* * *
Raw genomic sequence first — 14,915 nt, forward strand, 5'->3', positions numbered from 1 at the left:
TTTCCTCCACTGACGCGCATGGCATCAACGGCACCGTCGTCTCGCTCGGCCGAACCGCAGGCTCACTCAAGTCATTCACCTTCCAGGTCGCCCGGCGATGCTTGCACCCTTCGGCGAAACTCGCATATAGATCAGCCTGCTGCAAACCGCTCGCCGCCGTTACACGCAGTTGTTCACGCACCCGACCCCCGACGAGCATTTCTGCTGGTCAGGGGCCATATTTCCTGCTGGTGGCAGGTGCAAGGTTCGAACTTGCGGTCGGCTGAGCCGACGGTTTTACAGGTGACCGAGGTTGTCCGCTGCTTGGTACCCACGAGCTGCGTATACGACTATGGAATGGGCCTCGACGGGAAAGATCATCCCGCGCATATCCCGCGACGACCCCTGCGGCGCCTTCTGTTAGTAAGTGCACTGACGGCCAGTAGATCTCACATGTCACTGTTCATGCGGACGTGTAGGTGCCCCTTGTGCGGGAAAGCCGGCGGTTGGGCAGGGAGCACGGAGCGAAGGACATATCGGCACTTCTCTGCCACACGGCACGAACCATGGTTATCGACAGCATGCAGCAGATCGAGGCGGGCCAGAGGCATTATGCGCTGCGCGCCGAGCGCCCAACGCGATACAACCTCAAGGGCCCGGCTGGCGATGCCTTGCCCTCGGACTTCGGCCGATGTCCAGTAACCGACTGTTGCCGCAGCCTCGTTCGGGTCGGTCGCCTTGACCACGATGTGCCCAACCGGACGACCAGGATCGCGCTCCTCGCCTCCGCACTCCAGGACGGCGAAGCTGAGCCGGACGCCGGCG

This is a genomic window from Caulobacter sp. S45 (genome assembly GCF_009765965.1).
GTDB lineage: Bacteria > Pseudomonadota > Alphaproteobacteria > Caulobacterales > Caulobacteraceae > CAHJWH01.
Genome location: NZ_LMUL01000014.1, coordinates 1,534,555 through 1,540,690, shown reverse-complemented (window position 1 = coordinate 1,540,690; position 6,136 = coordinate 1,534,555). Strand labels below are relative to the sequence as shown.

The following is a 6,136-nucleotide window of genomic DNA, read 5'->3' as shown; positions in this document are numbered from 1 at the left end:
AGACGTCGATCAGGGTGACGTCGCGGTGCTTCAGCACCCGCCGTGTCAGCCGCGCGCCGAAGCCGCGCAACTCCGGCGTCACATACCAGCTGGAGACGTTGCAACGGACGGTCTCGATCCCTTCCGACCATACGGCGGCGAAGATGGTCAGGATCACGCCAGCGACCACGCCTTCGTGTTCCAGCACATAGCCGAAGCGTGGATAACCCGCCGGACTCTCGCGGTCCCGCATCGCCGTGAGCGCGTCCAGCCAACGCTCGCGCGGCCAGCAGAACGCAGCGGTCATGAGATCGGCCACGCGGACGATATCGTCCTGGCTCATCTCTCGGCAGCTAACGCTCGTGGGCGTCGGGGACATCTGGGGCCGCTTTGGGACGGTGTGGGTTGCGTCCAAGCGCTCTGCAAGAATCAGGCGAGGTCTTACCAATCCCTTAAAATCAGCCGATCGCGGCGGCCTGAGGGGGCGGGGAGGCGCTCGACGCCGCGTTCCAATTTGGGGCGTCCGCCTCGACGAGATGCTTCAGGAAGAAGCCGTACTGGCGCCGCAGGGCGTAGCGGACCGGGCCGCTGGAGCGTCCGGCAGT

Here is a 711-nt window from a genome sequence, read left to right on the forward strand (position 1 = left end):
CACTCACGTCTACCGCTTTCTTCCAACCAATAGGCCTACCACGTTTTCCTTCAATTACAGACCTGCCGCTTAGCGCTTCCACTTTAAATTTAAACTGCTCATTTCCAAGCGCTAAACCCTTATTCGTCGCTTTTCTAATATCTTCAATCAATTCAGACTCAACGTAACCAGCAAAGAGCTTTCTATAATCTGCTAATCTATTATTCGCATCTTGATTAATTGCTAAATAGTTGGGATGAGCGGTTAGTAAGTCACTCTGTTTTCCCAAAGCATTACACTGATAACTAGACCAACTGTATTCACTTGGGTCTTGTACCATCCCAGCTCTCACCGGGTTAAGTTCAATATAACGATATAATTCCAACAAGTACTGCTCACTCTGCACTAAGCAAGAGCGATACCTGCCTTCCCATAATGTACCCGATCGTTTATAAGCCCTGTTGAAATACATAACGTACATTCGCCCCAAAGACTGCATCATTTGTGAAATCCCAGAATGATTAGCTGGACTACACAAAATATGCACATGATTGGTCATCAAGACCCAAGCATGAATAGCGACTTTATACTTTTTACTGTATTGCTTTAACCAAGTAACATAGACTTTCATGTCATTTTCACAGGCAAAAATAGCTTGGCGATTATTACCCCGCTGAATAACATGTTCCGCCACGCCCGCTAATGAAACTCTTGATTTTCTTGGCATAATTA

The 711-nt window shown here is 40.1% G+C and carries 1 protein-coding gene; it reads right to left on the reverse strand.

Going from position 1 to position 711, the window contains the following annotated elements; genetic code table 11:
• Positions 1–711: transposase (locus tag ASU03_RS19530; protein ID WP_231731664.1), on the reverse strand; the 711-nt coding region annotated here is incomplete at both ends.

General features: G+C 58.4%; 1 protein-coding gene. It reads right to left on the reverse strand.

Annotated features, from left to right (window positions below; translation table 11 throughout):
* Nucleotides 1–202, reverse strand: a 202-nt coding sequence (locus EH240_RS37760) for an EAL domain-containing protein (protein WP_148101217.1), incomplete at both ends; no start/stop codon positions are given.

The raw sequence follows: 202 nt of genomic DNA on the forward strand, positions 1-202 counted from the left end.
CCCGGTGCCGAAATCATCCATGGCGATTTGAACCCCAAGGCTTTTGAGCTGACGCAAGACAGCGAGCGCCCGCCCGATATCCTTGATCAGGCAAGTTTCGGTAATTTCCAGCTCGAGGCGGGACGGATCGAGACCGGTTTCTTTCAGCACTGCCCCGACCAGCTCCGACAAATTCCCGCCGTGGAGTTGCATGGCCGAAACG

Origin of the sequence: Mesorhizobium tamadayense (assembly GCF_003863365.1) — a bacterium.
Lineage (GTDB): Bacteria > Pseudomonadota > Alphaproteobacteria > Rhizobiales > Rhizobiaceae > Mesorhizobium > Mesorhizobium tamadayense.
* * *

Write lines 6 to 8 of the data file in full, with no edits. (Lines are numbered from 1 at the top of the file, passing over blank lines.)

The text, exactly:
The following is a 6,136-nucleotide window of genomic DNA, read 5'->3' as shown; positions in this document are numbered from 1 at the left end:
AGACGTCGATCAGGGTGACGTCGCGGTGCTTCAGCACCCGCCGTGTCAGCCGCGCGCCGAAGCCGCGCAACTCCGGCGTCACATACCAGCTGGAGACGTTGCAACGGACGGTCTCGATCCCTTCCGACCATACGGCGGCGAAGATGGTCAGGATCACGCCAGCGACCACGCCTTCGTGTTCCAGCACATAGCCGAAGCGTGGATAACCCGCCGGACTCTCGCGGTCCCGCATCGCCGTGAGCGCGTCCAGCCAACGCTCGCGCGGCCAGCAGAACGCAGCGGTCATGAGATCGGCCACGCGGACGATATCGTCCTGGCTCATCTCTCGGCAGCTAACGCTCGTGGGCGTCGGGGACATCTGGGGCCGCTTTGGGACGGTGTGGGTTGCGTCCAAGCGCTCTGCAAGAATCAGGCGAGGTCTTACCAATCCCTTAAAATCAGCCGATCGCGGCGGCCTGAGGGGGCGGGGAGGCGCTCGACGCCGCGTTCCAATTTGGGGCGTCCGCCTCGACGAGATGCTTCAGGAAGAAGCCGTACTGGCGCCGCAGGGCGTAGCGGACCGGGCCGCTGGAGCGTCCGGCAGT

Here is a 711-nt window from a genome sequence, read left to right on the forward strand (position 1 = left end):